Swedish Prime Minister Magdalena Andersson announced Thursday the nation would end its remaining COVID-19 related restrictions on February 9, effectively declaring the pandemic over, making the Scandinavian country the latest European nation to scale back pandemic measures.
“As we know this pandemic, I would say it’s over. It’s not over, but as we know it in terms of quick changes and restrictions, it is,” Health Minister Lena Hallengren said, adding that COVID-19 would no longer be classified as a danger to society.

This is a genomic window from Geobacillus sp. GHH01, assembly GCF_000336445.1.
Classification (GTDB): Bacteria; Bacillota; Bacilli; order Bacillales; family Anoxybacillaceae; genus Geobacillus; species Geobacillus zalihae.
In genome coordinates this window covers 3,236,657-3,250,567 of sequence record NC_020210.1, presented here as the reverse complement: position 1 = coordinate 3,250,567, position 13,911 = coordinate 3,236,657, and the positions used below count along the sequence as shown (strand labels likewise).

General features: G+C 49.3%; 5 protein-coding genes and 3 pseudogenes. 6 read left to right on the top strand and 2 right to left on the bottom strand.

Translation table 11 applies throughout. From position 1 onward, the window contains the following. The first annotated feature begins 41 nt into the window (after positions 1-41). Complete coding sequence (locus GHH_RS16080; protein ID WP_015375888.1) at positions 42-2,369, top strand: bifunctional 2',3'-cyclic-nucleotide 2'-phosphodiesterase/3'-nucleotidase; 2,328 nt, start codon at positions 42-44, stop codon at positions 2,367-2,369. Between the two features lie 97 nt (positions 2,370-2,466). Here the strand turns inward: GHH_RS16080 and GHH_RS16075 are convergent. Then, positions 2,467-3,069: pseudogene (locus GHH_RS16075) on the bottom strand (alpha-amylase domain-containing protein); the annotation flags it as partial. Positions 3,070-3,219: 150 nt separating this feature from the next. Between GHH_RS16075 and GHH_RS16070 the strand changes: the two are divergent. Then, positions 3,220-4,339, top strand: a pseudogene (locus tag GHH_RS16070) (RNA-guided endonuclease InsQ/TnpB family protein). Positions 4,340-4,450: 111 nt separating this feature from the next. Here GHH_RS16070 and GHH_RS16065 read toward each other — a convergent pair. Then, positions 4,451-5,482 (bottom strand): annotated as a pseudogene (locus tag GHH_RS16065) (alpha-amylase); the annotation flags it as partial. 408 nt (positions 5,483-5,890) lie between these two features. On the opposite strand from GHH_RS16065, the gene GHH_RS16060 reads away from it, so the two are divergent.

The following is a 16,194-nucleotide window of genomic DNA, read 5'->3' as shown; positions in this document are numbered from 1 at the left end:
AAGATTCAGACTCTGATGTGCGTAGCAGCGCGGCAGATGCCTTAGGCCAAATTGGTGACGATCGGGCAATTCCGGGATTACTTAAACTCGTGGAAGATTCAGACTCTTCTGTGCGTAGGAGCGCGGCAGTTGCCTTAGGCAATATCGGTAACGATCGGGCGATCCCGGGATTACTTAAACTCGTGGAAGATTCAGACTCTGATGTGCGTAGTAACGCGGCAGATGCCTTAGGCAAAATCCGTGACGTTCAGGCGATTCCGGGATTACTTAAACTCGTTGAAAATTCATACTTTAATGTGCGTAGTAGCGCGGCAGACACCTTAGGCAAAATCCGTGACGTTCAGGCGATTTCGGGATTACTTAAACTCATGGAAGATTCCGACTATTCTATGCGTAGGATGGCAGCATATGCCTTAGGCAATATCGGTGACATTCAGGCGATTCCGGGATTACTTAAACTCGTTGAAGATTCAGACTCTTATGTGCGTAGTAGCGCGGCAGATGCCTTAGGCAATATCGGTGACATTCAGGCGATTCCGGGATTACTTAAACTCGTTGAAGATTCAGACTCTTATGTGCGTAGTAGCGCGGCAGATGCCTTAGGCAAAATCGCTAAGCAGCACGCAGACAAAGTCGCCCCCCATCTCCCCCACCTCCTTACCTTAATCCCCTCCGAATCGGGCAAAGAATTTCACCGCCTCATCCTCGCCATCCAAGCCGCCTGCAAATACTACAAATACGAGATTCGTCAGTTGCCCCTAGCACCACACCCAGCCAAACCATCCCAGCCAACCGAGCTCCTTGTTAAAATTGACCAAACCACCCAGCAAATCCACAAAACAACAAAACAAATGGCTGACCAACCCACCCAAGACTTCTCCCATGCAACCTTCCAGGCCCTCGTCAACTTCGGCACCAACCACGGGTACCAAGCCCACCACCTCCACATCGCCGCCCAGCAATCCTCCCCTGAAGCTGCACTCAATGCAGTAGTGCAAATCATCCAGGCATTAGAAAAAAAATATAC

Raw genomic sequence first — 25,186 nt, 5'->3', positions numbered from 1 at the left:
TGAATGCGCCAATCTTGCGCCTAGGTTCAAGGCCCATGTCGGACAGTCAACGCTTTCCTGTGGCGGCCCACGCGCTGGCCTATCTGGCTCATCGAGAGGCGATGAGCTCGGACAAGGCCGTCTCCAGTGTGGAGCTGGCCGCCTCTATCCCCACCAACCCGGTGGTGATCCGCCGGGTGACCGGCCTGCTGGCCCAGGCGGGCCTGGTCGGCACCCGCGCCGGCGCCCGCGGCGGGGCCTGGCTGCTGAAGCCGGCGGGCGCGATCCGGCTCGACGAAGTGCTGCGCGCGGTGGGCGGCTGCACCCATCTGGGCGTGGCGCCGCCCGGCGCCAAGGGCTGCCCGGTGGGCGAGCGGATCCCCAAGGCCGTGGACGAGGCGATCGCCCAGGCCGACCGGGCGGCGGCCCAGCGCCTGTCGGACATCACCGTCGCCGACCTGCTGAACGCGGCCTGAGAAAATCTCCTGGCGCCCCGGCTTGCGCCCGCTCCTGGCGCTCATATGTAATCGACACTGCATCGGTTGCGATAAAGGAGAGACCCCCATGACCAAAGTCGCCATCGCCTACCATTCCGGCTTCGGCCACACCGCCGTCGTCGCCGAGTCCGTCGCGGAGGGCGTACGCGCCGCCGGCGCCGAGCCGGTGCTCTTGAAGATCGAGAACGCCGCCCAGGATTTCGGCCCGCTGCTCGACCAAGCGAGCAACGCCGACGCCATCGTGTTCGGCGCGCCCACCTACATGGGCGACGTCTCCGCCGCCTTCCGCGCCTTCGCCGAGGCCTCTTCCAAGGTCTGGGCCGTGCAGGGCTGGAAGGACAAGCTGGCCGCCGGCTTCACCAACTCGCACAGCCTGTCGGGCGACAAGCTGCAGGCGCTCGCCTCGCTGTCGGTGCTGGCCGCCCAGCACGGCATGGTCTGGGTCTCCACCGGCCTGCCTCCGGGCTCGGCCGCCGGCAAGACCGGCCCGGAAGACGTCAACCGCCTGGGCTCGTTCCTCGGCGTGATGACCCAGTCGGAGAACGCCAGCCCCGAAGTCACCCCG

As of Wednesday, bars and restaurants were allowed to stay open after 11 pm and with no limits on the number of guests.
Sweden also lifted the attendance limits for larger indoor venues and the use of vaccine passes.
“We should have a little more patience, wait at least a couple of more weeks. And we are wealthy enough to keep testing. The disease is still a huge strain on society,” Professor of Virology at Umea University and one of the staunchest critics of Sweden’s no-lockdown policy, Fredrik Elgh said.
Sweden’s health agency said this week that large-scale testing was too expensive in relation to the benefits.
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